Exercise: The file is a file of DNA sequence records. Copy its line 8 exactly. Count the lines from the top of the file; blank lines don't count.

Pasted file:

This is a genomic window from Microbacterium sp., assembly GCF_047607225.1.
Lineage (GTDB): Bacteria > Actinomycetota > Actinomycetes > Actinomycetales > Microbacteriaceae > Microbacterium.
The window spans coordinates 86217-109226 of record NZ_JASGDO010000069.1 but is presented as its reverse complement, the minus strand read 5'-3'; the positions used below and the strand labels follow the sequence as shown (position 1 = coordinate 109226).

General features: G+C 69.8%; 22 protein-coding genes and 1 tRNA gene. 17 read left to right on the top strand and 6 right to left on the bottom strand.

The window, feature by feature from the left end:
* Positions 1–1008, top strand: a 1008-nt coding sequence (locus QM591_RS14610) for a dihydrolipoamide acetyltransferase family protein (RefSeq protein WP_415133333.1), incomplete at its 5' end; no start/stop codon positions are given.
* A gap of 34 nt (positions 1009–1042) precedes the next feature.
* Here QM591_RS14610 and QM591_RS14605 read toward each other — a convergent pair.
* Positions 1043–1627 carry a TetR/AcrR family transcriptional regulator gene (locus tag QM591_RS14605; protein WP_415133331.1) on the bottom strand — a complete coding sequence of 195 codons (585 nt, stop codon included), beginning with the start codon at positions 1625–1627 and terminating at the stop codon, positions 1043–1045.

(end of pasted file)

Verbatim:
* Here QM591_RS14610 and QM591_RS14605 read toward each other — a convergent pair.